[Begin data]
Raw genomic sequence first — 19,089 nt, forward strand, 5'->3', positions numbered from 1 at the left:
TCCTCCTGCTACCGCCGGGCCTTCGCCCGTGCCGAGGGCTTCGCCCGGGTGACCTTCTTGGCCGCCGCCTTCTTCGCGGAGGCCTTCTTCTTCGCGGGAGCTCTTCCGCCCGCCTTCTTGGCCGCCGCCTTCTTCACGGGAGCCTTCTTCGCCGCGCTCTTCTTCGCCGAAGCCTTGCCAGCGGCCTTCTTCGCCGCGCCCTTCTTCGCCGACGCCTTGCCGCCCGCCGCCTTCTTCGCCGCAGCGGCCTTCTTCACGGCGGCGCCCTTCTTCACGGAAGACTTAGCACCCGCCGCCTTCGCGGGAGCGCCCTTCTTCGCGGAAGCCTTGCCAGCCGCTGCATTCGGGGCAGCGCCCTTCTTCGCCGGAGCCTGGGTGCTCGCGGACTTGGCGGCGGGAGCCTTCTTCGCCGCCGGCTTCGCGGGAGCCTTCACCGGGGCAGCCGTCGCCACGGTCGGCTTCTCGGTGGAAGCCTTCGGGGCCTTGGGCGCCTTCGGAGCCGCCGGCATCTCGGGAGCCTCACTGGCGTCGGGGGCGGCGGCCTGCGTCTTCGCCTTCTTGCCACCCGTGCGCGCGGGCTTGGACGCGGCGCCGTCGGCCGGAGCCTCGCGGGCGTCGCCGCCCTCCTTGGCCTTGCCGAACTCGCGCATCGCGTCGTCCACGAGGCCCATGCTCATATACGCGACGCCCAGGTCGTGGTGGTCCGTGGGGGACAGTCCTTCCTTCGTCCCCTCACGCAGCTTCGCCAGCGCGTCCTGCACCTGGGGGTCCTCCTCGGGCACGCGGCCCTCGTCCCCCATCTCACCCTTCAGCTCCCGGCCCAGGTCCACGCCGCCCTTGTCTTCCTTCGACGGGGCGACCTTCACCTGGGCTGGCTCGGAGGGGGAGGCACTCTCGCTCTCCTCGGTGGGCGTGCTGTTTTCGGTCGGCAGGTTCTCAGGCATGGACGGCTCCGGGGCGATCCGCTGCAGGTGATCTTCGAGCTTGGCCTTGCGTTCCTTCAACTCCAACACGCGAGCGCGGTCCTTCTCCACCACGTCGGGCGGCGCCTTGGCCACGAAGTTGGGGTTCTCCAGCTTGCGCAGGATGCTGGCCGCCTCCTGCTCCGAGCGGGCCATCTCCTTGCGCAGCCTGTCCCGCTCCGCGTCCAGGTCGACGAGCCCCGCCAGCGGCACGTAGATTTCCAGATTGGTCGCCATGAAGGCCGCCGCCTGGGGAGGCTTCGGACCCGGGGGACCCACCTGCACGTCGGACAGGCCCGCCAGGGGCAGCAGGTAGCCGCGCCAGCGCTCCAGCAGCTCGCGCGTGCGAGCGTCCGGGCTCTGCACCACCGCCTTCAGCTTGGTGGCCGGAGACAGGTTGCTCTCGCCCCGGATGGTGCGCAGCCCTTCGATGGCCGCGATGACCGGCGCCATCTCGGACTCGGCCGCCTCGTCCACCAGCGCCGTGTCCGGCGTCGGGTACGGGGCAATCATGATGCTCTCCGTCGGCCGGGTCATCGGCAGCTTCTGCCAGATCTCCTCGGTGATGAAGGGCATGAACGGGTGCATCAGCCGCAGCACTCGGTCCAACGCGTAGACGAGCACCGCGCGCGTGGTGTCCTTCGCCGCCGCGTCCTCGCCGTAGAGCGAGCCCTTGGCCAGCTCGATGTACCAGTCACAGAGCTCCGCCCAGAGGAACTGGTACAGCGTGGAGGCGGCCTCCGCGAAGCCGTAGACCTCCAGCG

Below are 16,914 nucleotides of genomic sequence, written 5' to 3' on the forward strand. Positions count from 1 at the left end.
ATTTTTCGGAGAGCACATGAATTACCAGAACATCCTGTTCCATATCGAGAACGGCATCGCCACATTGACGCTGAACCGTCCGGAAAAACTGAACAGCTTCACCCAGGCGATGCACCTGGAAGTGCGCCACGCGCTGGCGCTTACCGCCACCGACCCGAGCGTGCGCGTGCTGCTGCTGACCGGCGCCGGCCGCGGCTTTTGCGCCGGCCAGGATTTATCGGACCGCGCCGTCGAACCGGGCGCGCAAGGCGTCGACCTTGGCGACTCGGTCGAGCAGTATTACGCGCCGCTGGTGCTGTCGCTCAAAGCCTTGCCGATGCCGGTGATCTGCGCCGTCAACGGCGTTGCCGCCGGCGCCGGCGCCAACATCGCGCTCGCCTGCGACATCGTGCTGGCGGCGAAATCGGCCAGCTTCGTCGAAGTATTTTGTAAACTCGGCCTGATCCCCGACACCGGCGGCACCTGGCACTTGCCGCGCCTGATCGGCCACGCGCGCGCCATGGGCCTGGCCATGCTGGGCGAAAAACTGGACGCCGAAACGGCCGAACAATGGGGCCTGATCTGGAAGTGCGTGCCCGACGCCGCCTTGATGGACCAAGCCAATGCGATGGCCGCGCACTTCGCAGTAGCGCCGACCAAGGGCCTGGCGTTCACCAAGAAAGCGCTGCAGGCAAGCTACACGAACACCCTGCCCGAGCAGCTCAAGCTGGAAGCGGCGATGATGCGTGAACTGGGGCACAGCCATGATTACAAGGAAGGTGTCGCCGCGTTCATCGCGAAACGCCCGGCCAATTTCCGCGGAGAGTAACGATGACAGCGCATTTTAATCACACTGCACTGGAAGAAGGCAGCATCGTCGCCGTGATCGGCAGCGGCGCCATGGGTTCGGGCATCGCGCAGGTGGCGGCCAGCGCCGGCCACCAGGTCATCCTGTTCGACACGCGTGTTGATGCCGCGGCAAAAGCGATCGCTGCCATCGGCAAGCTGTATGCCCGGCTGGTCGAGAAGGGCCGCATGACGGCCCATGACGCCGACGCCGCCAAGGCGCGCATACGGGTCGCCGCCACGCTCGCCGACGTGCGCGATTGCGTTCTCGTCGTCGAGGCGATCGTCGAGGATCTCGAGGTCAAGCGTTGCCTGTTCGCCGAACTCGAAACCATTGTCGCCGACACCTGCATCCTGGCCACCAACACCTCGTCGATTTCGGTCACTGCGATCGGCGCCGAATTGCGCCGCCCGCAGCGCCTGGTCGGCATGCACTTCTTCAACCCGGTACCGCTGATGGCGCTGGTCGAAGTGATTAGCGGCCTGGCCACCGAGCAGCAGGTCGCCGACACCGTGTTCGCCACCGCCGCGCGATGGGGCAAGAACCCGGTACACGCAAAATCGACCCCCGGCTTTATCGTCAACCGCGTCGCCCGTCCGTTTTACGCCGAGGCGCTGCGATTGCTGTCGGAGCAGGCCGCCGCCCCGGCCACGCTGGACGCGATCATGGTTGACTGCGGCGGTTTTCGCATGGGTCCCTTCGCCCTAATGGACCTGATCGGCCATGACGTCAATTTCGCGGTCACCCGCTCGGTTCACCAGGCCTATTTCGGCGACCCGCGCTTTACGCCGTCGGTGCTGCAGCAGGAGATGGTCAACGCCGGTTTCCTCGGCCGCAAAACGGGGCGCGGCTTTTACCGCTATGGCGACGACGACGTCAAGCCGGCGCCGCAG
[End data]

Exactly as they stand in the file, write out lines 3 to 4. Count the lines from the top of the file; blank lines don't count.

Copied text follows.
Below are 16,914 nucleotides of genomic sequence, written 5' to 3' on the forward strand. Positions count from 1 at the left end.
ATTTTTCGGAGAGCACATGAATTACCAGAACATCCTGTTCCATATCGAGAACGGCATCGCCACATTGACGCTGAACCGTCCGGAAAAACTGAACAGCTTCACCCAGGCGATGCACCTGGAAGTGCGCCACGCGCTGGCGCTTACCGCCACCGACCCGAGCGTGCGCGTGCTGCTGCTGACCGGCGCCGGCCGCGGCTTTTGCGCCGGCCAGGATTTATCGGACCGCGCCGTCGAACCGGGCGCGCAAGGCGTCGACCTTGGCGACTCGGTCGAGCAGTATTACGCGCCGCTGGTGCTGTCGCTCAAAGCCTTGCCGATGCCGGTGATCTGCGCCGTCAACGGCGTTGCCGCCGGCGCCGGCGCCAACATCGCGCTCGCCTGCGACATCGTGCTGGCGGCGAAATCGGCCAGCTTCGTCGAAGTATTTTGTAAACTCGGCCTGATCCCCGACACCGGCGGCACCTGGCACTTGCCGCGCCTGATCGGCCACGCGCGCGCCATGGGCCTGGCCATGCTGGGCGAAAAACTGGACGCCGAAACGGCCGAACAATGGGGCCTGATCTGGAAGTGCGTGCCCGACGCCGCCTTGATGGACCAAGCCAATGCGATGGCCGCGCACTTCGCAGTAGCGCCGACCAAGGGCCTGGCGTTCACCAAGAAAGCGCTGCAGGCAAGCTACACGAACACCCTGCCCGAGCAGCTCAAGCTGGAAGCGGCGATGATGCGTGAACTGGGGCACAGCCATGATTACAAGGAAGGTGTCGCCGCGTTCATCGCGAAACGCCCGGCCAATTTCCGCGGAGAGTAACGATGACAGCGCATTTTAATCACACTGCACTGGAAGAAGGCAGCATCGTCGCCGTGATCGGCAGCGGCGCCATGGGTTCGGGCATCGCGCAGGTGGCGGCCAGCGCCGGCCACCAGGTCATCCTGTTCGACACGCGTGTTGATGCCGCGGCAAAAGCGATCGCTGCCATCGGCAAGCTGTATGCCCGGCTGGTCGAGAAGGGCCGCATGACGGCCCATGACGCCGACGCCGCCAAGGCGCGCATACGGGTCGCCGCCACGCTCGCCGACGTGCGCGATTGCGTTCTCGTCGTCGAGGCGATCGTCGAGGATCTCGAGGTCAAGCGTTGCCTGTTCGCCGAACTCGAAACCATTGTCGCCGACACCTGCATCCTGGCCACCAACACCTCGTCGATTTCGGTCACTGCGATCGGCGCCGAATTGCGCCGCCCGCAGCGCCTGGTCGGCATGCACTTCTTCAACCCGGTACCGCTGATGGCGCTGGTCGAAGTGATTAGCGGCCTGGCCACCGAGCAGCAGGTCGCCGACACCGTGTTCGCCACCGCCGCGCGATGGGGCAAGAACCCGGTACACGCAAAATCGACCCCCGGCTTTATCGTCAACCGCGTCGCCCGTCCGTTTTACGCCGAGGCGCTGCGATTGCTGTCGGAGCAGGCCGCCGCCCCGGCCACGCTGGACGCGATCATGGTTGACTGCGGCGGTTTTCGCATGGGTCCCTTCGCCCTAATGGACCTGATCGGCCATGACGTCAATTTCGCGGTCACCCGCTCGGTTCACCAGGCCTATTTCGGCGACCCGCGCTTTACGCCGTCGGTGCTGCAGCAGGAGATGGTCAACGCCGGTTTCCTCGGCCGCAAAACGGGGCGCGGCTTTTACCGCTATGGCGACGACGACGTCAAGCCGGCGCCGCAG